When Religion Defeated Indiana’s Worship of Basketball

During March in Indiana, basketball is the undisputed King. Hoosier Hysteria and March Madness both take center court and few Hoosiers are immune from it’s influence. But in 1940, for the first time since the inaugural state tournament in 1911, high school basketball took a backseat to another March tradition that year—Easter.

In November of 1939, the state’s collection of ministers and religious bodies took a look at the 1940 March calendar and noticed Holy Week and Easter would fall smack dab during the state finals at Butler Fieldhouse scheduled for March 23. A letter writing campaign from all corners of the state began in earnest to dissuade the IHSAA from holding the games that weekend. The Church Federation of Indianapolis implored the IHSAA and it’s commissioner, Arthur Trester, with this plea:

“We recognize basketball as a fine, clean sport, and are proud of the distinction it has brought to the field of Indiana sports, and the games played at any other time should have statewide support. But if the date for the finals is to be the day preceding Easter, thousands of basketball fans will feel that they must forego the pleasure of seeing them.

Furthermore, it must be evident that the celebration attending the results of the game will inevitably conflict with preparation for Easter services of worship, “ the letter continued.

The IHSAA Board of Control was in a bit of a pickle. Extend the tournament schedule by a week (making it 5 weeks long) with a gap from March 16 until the 30th, or risk the wrath of the state’s clergy. A member of the Board revealed to the Indianapolis Star some internal strife over the decision.

“We thrashed that thing out for three hours last Saturday and still did not reach a decision. We will need to see what arrangements can be made with Butler University….we will get cussed by four sides—the church faction, the school faction, the players and the spectator faction. It is one of those from the frying-pan-into-the-fire things.”

In the end it probably wasn’t that divisive of a decision. As the ministers had strongly hinted at, an Easter weekend Final would no doubt cut into attendance and resulting hoopla of the state’s premiere basketball gathering—and the lucrative money that accompanied it. They announced on November 18 that sectional play would begin February 29 and conclude with the Finals on March 30–taking the Easter weekend of the 23rd off.

The state’s men of the cloth lauded the decision, including Bishop Titus Lowe of the Methodist Church, telling the Indianapolis Star:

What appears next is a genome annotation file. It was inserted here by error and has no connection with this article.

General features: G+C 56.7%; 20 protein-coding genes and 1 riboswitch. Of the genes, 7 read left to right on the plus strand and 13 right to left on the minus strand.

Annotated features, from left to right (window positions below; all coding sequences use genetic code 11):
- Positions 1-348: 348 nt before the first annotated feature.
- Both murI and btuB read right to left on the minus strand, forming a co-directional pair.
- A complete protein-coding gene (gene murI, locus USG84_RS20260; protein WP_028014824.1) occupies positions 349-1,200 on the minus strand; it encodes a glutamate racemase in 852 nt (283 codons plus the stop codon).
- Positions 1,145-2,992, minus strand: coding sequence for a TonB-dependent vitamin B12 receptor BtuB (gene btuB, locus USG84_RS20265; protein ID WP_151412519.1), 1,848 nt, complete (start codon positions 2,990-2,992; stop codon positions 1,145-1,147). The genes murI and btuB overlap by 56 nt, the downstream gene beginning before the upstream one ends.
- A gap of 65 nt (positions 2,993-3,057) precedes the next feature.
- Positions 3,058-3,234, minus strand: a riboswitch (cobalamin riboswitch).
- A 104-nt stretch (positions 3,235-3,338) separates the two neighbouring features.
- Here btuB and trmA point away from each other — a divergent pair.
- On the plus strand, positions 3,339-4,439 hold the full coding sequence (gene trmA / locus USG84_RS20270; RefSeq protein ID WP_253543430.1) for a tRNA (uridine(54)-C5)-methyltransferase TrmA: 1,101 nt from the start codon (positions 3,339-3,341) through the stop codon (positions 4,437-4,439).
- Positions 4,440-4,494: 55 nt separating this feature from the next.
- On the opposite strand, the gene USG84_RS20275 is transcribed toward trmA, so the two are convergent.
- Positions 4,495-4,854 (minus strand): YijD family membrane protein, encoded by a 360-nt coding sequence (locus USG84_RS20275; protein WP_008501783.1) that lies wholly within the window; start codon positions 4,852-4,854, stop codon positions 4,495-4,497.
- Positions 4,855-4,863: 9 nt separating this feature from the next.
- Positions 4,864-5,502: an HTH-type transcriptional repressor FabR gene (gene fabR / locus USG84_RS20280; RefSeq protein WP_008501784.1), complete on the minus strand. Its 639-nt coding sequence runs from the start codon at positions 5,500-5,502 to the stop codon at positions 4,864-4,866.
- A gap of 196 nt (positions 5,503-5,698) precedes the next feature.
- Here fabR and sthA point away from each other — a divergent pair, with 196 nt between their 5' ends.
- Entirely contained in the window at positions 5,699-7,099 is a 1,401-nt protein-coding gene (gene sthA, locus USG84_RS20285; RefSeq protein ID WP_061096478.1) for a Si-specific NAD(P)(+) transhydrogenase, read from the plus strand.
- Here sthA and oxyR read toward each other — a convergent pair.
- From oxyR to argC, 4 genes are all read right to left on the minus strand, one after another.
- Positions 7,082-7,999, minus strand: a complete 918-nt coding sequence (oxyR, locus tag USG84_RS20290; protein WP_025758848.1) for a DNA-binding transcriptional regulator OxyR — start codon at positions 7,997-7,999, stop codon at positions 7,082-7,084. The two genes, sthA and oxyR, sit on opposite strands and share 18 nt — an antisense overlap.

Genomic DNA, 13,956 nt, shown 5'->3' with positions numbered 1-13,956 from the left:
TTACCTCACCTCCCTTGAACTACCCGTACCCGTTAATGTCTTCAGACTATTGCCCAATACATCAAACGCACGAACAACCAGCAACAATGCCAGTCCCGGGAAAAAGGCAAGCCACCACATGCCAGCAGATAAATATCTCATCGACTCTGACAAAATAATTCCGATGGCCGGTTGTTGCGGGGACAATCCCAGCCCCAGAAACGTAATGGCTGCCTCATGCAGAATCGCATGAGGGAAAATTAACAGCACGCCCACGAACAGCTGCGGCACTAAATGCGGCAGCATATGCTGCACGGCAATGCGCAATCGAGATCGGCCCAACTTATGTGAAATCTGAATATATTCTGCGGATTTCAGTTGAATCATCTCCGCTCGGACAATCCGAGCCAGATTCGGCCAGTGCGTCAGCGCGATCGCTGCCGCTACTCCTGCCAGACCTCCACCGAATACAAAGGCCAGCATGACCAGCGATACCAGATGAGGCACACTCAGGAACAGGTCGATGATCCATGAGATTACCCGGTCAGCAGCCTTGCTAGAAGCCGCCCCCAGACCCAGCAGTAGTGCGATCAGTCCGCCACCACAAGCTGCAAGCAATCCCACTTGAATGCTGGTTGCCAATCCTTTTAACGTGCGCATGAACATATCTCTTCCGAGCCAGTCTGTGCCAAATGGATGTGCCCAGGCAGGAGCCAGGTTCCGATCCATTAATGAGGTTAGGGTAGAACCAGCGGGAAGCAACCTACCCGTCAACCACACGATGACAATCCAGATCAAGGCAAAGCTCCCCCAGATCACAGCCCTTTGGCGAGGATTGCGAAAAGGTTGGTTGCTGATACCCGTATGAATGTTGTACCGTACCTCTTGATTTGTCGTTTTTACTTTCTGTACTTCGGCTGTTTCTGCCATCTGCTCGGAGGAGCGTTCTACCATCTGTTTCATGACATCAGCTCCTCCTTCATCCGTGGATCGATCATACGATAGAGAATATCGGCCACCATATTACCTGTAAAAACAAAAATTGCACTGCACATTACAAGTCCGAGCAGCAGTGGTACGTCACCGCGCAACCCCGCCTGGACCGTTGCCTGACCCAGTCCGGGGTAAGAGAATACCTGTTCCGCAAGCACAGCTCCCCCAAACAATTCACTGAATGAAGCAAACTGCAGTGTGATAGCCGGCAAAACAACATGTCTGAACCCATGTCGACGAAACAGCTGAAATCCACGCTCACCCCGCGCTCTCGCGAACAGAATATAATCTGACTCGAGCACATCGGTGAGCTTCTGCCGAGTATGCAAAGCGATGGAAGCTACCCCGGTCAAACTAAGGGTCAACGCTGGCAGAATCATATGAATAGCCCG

”I am highly gratified that the board has changed the date. Many of our people are basketball fans and this change will make it better for all concerned.”

Adding to more Indiana basketball lore, pushing the state final back freed up Butler Fieldhouse (now Hinkle Fieldhouse) for another historic event—the 1940 NCAA East Regional games. In it’s first year under the NCAA’s guidance, the National Tournament kicked off in both Indianapolis and Kansas City, Mo. on March 22 with games also played on the 23rd. Tony Hinkle, Butler University’s coach, was appointed to the NCAA selection committee and asked to manage the Regional games at Butler. Indiana University, along with Duquesne, Springfield College and Western Teachers State of Kentucky competed—with IU advancing to the Final game in Kansas City. There, they won their first National Title, beating Kansas on March 30.

Interestingly, the same ministerial groups gave just lukewarm resistance to the NCAA games being played over Easter weekend. After a minor protest to the tournament chairman, Harold Olsen, coach of Ohio State, they retreated. Some of their reservations, quelled no doubt by Tony Hinkle, who told the Indianapolis Star he assured them that the college event “would be free of the usual high school hysteria“ which marks competition for the IHSAA title.

The evening of March 30, 1940, over 14,883 Hoosiers gathered at Butler Fieldhouse to watch Hammond Tech win their first Indiana High School Basketball Championship, defeating Mitchell High School, 33-21. Some likely sporting new Easter garb from the previous week’s services.

And while Hammond Tech was the only team to take home the state crown that year, it was a win for all Hoosiers. High School basketball went on—with a small delay, Easter had no competition for attention, and NCAA tournament games were played for the first time here.

Some say Basketball is a religion in this state, but in March of 1940, it was a runner up to, well, Religion. In the end, Hoosier Hysteria was preserved and March Madness crept into our hearts that year. How fitting the games were played at Hinkle Fieldhouse—Indiana’s Basketball Cathedral.

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